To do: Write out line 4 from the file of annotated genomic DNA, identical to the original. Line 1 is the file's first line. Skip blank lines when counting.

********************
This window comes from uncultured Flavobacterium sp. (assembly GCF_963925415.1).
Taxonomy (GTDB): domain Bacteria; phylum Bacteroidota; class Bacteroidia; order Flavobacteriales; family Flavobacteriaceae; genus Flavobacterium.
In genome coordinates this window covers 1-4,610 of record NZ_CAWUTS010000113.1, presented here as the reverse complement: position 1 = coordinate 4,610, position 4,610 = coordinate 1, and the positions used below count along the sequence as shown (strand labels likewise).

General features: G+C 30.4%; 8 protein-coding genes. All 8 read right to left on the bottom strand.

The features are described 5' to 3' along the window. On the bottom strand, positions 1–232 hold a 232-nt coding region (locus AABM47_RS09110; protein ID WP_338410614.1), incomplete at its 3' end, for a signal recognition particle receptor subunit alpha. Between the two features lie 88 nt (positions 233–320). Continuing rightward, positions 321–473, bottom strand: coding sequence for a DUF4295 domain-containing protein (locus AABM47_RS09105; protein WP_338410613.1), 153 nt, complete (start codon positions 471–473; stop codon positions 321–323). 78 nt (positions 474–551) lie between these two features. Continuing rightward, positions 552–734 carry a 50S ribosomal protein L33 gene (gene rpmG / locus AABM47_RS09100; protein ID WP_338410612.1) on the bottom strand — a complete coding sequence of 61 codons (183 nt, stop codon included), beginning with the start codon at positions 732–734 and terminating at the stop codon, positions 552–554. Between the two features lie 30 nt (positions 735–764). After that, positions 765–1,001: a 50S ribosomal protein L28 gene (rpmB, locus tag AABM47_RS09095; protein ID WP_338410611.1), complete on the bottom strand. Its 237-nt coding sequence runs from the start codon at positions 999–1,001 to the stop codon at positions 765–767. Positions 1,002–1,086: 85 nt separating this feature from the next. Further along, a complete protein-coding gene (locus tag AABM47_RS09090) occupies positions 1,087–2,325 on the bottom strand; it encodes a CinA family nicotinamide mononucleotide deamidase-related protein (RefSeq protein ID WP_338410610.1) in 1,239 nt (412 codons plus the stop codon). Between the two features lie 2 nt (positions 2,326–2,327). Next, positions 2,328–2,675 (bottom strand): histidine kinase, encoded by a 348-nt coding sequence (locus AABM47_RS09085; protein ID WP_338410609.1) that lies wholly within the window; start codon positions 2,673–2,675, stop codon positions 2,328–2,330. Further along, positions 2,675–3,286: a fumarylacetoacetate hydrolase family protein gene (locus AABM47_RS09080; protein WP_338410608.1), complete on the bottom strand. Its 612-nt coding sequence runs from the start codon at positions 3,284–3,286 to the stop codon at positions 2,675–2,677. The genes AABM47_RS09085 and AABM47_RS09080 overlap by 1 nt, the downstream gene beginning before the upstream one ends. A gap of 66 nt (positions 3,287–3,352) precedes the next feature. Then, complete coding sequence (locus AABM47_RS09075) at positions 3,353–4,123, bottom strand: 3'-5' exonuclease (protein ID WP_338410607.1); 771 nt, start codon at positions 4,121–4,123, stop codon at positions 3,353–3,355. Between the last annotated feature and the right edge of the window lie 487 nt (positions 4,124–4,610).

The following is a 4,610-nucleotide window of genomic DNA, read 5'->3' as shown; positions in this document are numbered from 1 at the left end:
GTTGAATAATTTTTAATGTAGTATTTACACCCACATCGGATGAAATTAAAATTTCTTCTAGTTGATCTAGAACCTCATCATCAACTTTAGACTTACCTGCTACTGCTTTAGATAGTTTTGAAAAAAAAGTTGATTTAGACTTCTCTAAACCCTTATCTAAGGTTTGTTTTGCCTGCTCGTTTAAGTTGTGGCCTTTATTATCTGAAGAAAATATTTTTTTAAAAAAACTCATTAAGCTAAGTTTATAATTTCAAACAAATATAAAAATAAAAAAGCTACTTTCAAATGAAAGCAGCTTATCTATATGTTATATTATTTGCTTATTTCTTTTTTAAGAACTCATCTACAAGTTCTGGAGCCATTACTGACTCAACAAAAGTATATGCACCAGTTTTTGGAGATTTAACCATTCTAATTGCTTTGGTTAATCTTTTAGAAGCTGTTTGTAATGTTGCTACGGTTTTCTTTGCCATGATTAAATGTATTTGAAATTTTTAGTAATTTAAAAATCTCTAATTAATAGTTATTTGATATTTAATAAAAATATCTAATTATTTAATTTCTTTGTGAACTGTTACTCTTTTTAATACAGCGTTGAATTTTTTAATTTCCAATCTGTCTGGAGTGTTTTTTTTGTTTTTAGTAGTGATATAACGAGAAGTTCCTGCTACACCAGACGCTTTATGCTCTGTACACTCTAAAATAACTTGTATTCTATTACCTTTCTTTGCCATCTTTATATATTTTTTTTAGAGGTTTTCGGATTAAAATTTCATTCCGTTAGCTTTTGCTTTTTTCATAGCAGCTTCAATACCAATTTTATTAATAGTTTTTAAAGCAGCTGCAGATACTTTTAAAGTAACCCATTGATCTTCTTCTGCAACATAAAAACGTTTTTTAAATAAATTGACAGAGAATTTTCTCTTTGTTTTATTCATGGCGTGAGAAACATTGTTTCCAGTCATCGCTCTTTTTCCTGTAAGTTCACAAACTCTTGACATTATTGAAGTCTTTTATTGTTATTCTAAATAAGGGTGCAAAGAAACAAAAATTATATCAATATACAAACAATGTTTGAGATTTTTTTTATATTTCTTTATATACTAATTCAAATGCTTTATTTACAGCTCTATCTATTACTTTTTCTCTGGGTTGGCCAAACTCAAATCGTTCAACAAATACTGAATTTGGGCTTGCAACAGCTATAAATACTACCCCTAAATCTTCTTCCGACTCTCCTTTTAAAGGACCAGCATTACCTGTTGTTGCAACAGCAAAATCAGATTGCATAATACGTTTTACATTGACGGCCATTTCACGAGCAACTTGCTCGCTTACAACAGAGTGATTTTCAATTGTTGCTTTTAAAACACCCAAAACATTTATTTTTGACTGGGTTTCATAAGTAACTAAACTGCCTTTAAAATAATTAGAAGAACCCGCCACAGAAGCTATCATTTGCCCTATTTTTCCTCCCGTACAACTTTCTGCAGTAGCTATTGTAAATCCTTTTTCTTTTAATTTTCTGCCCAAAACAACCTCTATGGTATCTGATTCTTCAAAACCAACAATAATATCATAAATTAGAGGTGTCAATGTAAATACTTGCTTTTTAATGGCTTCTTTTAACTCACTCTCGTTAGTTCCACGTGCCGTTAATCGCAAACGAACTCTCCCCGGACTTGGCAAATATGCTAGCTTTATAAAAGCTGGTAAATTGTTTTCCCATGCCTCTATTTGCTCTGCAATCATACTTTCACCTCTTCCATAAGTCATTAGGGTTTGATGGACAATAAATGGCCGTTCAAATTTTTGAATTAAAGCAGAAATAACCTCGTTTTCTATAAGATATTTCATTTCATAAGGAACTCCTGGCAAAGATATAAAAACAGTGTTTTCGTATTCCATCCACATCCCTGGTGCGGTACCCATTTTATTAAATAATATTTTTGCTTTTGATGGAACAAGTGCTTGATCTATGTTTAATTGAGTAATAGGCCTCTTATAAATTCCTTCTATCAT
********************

General features: G+C 30.4%; 8 protein-coding genes. All 8 read right to left on the bottom strand.